Rozner: After 40 years, Randazzo still going strong
No one remembers the date they met George Randazzo -- but everyone remembers the day.
You say hello and it's an hour later.
He's got a million ideas and doesn't stop until you've heard them all.
Meanwhile, what do you do and what are your plans and what do you need?
Always, what do you need?
Whatever it is, George has the answer -- or knows someone with the answer.
In my case, it was work. College kid will sweep floors for beer money. Just needed some work.
That was George's specialty.
And since I was journalism major, George decided I could freelance for "Red, White & Green," the official magazine of the National Italian American Sports Hall of Fame.
In my spare time, when I wasn't face down on a sticky tavern floor.
Next day I was on the phone with Tommy Lasorda and Lou Duva, interviewing legends for feature stories.
The week after that, Joe Torre and Bobby Valentine.
I once shook hands with Joe DiMaggio. Tony Esposito bought me a drink. And I tried -- unsuccessfully -- to buy one for Linda Fratianne.
And in George Randazzo I had a friend for life.
Most likely, everyone who's spent time with him feels that way.
As he prepares for the 40th Annual Hall of Fame Induction and Awards Gala next Saturday at the Westin River North, emceed again by baseball Hall of Famer Mike Piazza, the 76-year-old Randazzo would rather talk about those who have helped than what he has done.
It's about how his wife, Linda, endured a ridiculous dream that started out of a two-bedroom home while they collected boxing memorabilia in hopes of raising money for a local youth Catholic program.
How DiMaggio showed up for the first big banquet, giving the NIASHF instant credibility.
How they started with a small building in Elmwood Park, moved to a bigger facility in Arlington Heights, and how Jerry Colangelo led the drive to open a 44,000-square foot Hall of Fame in 2003 on Taylor Street in the heart of Little Italy.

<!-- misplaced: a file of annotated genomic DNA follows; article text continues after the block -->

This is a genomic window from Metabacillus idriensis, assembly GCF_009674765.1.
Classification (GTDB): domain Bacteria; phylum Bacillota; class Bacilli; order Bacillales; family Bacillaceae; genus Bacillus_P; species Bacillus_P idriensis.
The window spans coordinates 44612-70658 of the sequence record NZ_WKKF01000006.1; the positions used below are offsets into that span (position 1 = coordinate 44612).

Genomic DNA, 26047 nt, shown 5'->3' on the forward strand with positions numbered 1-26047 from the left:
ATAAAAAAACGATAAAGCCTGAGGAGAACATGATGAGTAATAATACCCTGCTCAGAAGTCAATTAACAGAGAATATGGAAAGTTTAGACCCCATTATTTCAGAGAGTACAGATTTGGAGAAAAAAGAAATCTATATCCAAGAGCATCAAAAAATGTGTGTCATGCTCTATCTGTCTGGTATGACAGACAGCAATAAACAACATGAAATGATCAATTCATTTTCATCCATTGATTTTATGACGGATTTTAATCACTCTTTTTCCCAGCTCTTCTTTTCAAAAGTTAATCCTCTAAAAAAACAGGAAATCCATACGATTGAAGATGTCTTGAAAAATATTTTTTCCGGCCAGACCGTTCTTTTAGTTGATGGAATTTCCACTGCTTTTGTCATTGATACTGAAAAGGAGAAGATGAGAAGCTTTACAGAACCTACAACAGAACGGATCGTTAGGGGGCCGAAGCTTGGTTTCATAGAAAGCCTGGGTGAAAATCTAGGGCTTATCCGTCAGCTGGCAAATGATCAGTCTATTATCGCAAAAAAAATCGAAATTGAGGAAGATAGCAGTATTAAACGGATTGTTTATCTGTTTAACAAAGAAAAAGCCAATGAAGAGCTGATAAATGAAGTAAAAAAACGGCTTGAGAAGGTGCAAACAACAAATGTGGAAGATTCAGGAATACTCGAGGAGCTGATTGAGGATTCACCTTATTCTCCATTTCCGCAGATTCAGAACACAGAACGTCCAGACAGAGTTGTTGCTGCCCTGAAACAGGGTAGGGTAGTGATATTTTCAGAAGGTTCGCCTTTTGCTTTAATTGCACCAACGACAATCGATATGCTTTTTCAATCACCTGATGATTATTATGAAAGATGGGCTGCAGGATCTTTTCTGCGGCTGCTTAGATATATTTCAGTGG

How "four Jewish guys gave me the money to get started," or there would "have never been an Italian American Sports Hall of Fame."
He would rather talk about the hundreds of people who have supported the cause, about the 250 inductees, the rooms filled with memorabilia donated by athletes, and how he thinks Anthony Rizzo is one of the best young people he has ever encountered.
He would rather brag about son Tony, a major league umpire who worked the 2016 World Series, and son Marc, a restaurateur and former professional boxer who once held the WBC Continental Cruiserweight title.
He would rather boast about "Red, White & Green" alumni like John Kass, Bob LeGere, Dan Pompei and Dominic Scianna.
Randazzo doesn't want to hear about what he built from the ground up in the last 40 years.
He will discuss the civic leaders from every imaginable background who lent their dollars and time, and are responsible for the $7 million donated to scholarship and charitable causes.
The Vietnam vet doesn't talk about his honors, far too numerous to mention here, but trumped by the 2002 Ellis Island Medal of Honor Award from the National Ethnic Coalition of Organizations in New York.
A husband, father, grandfather, pioneer, founder and philanthropist, you don't hear much from Randazzo during the good times, but during the worst of it he seems to always be there, arriving like an angel on your shoulder.
Perhaps that's because -- more than anything else -- George Randazzo is a friend.
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